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Publication numberUS20070221409 A1
Publication typeApplication
Application numberUS 11/737,034
Publication dateSep 27, 2007
Filing dateApr 18, 2007
Priority dateNov 21, 2005
Also published asUS7503405
Publication number11737034, 737034, US 2007/0221409 A1, US 2007/221409 A1, US 20070221409 A1, US 20070221409A1, US 2007221409 A1, US 2007221409A1, US-A1-20070221409, US-A1-2007221409, US2007/0221409A1, US2007/221409A1, US20070221409 A1, US20070221409A1, US2007221409 A1, US2007221409A1
InventorsDavid R. Hall, Tyson J. Wilde, Carla Hedengren
Original AssigneeHall David R, Wilde Tyson J, Carla Hedengren
Export CitationBiBTeX, EndNote, RefMan
External Links: USPTO, USPTO Assignment, Espacenet
Rotary Valve for Steering a Drill String
US 20070221409 A1
Abstract
In one aspect of the invention a drill string has a rotary valve disposed within its bore. The valve has a first disc attached to a driving mechanism and a second disc axially aligned with and contacting the first disc along a flat surface. Each disc has a port adapted to align with each other periodically when the discs rotate relative to one another. The aligned ports are adapted to direct fluid to at least one nozzle disposed in a working face of a drill bit of the drill string.
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Claims(20)
1. A drill string, comprising:
a rotary valve disposed within a bore of the drill string comprising a first disc attached to a driving mechanism and a second disc axially aligned with and contacting the first disc along a flat surface;
each disc comprises a port adapted to align with each other periodically when the discs rotate relative to one another;
wherein the aligned ports are adapted to direct fluid to at least one nozzle disposed in a working face of a drill bit of the drill string.
2. The drill string of claim 1, wherein the fluid passed through the at least one nozzle is adapted to steer the drill string.
3. The drill string of claim 1, wherein the driving mechanism is a turbine, a generator, a jack element, or a motor.
4. The drill string of claim 1, wherein the second disc is fixed to a bore wall of the drill string or to a jack element.
5. The drill string of claim 1, wherein a jack element substantially coaxial with an axis of rotation is disposed in the bore of the drill string and comprises a distal end extending beyond the working face of the drill bit.
6. The drill string of claim 5, wherein the jack element and the driving mechanism rotate opposite each other.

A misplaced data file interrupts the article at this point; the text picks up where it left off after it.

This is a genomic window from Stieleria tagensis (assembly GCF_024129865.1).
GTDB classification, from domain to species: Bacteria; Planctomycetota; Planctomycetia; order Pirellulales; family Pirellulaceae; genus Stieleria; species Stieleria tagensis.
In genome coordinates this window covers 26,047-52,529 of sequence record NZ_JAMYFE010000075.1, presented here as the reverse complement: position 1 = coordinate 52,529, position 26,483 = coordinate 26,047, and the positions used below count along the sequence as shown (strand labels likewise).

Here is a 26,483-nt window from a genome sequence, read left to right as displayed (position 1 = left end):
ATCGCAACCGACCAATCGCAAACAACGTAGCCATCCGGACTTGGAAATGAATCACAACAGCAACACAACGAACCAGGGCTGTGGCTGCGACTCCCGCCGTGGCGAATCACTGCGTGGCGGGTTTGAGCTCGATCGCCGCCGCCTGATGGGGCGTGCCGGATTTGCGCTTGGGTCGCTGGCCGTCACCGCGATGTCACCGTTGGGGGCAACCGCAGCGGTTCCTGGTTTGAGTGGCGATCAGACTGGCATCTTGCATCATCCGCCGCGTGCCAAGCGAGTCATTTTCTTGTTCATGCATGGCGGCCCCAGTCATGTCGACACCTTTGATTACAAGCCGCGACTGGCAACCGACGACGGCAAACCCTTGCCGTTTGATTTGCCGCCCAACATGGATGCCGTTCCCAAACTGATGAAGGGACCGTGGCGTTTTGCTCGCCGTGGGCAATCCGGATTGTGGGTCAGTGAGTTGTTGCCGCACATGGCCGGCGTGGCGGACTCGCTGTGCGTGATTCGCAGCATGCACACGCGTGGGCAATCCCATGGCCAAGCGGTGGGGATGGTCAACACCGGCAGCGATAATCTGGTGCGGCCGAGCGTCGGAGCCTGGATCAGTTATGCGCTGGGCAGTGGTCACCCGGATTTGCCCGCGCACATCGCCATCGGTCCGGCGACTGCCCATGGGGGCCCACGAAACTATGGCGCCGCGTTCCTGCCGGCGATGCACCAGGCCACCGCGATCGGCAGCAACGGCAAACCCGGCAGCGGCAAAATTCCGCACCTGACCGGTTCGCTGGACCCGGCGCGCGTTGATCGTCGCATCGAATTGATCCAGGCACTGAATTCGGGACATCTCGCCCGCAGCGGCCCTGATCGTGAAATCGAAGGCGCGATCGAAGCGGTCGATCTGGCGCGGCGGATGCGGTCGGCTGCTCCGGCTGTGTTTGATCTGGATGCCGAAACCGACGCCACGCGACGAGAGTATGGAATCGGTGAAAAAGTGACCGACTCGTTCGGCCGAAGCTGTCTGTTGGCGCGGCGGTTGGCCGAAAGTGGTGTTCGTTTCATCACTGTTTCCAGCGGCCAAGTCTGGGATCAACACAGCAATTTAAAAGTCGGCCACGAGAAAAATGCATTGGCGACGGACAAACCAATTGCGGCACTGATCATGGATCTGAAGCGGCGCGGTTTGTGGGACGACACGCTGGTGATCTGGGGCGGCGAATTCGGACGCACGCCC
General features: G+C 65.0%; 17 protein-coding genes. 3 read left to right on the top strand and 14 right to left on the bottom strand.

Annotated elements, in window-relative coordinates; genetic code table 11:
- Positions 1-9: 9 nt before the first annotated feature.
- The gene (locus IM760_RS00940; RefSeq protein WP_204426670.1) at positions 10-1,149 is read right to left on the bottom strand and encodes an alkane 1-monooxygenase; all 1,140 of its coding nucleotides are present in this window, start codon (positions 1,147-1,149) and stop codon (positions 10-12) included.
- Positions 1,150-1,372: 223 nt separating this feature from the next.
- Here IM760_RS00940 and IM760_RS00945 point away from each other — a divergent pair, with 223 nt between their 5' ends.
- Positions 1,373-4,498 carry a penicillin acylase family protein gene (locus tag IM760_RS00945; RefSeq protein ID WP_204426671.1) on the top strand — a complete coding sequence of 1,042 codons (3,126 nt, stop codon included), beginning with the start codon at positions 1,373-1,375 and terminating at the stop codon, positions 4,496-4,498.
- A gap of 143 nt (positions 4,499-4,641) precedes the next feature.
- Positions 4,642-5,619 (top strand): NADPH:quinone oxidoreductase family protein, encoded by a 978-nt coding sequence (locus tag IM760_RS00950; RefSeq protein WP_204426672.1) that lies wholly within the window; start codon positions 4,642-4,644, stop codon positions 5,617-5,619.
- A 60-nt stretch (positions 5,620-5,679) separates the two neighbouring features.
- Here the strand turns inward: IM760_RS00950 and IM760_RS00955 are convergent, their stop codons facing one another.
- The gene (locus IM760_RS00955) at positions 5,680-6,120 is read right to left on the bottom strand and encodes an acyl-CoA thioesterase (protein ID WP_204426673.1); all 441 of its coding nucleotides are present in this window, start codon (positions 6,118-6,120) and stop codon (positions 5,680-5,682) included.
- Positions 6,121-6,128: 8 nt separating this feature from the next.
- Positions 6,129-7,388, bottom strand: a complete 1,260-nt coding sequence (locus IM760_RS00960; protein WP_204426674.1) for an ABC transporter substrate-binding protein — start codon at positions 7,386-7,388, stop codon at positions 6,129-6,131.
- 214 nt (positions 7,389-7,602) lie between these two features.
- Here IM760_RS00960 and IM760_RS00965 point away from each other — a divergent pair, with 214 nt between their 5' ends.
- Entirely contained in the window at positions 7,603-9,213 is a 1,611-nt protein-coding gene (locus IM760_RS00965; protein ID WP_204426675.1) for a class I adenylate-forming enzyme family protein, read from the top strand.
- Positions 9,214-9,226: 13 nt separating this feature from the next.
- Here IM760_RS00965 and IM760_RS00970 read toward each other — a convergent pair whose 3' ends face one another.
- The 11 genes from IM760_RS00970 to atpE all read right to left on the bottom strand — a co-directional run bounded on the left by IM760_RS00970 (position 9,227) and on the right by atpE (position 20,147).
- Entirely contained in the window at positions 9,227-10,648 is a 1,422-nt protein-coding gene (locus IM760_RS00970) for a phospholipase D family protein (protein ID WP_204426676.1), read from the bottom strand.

7. The drill string of claim 5, wherein the jack element is adapted to be stationary with respect to a formation and the drill bit is adapted to rotate around the jack element.
8. The drill string of claim 5, wherein the nozzle is adjacent to the jack element.
9. The drill string of claim 1, wherein a plurality of fluid ports are formed in the second disc.
10. The drill string of claim 9, wherein the fluid ports direct fluid to a plurality of nozzles.
11. The drill string of claim 10, wherein the plurality of nozzles are positioned at different angles with respect to the axis of rotation.
12. The drill string of claim 1, wherein a portion of the drilling fluid is passed through the fluid ports.
13. The drill string of claim 1, wherein the flat surface comprises a material selected from the group consisting of chromium, tungsten, tantalum, niobium, titanium, molybdenum, carbide, natural diamond, polycrystalline diamond, vapor deposited diamond, cubic boron nitride, TiN, AlNi, AlTiNi, TiAlN, CrN/CrC/(Mo, W)S2, TiN/TiCN, AlTiN/MoS2, TiAlN, ZrN, diamond impregnated carbide, diamond impregnated matrix, silicon bounded diamond, and/or combinations thereof.
14. The drill string of claim 1, wherein the rotary valve is disposed within the drill bit.
15. The drill string of claim 1, wherein the driving mechanism operates at different speeds.
16. The drill string of claim 1, wherein the speed of the driving mechanism is controlled by a closed loop system.
17. The drill string of claim 1, wherein the rotary valve is in communication with a telemetry system.
18. The drill string of claim 1, wherein a rotor connects the first disc to the driving mechanism.
19. A method for steering a drill string through a formation, comprising the steps of:
providing the drill string with a rotary valve disposed within its bore comprising a first disc attached to a driving mechanism and a second disc axially aligned with and contacting the first disc along a flat surface;
passing fluid through the bore from the surface;
selectively passing at least a portion of the fluid through ports formed in each of the discs into a nozzle disposed in a drill bit by rotating the discs relative to another by the driving mechanism such that the ports periodically align;
steering the drill bit by directing a fluid pulse formed by the aligning of the ports against the formation in a selected azimuth proximate the drill bit thereby eroding the formation along the selected azimuth.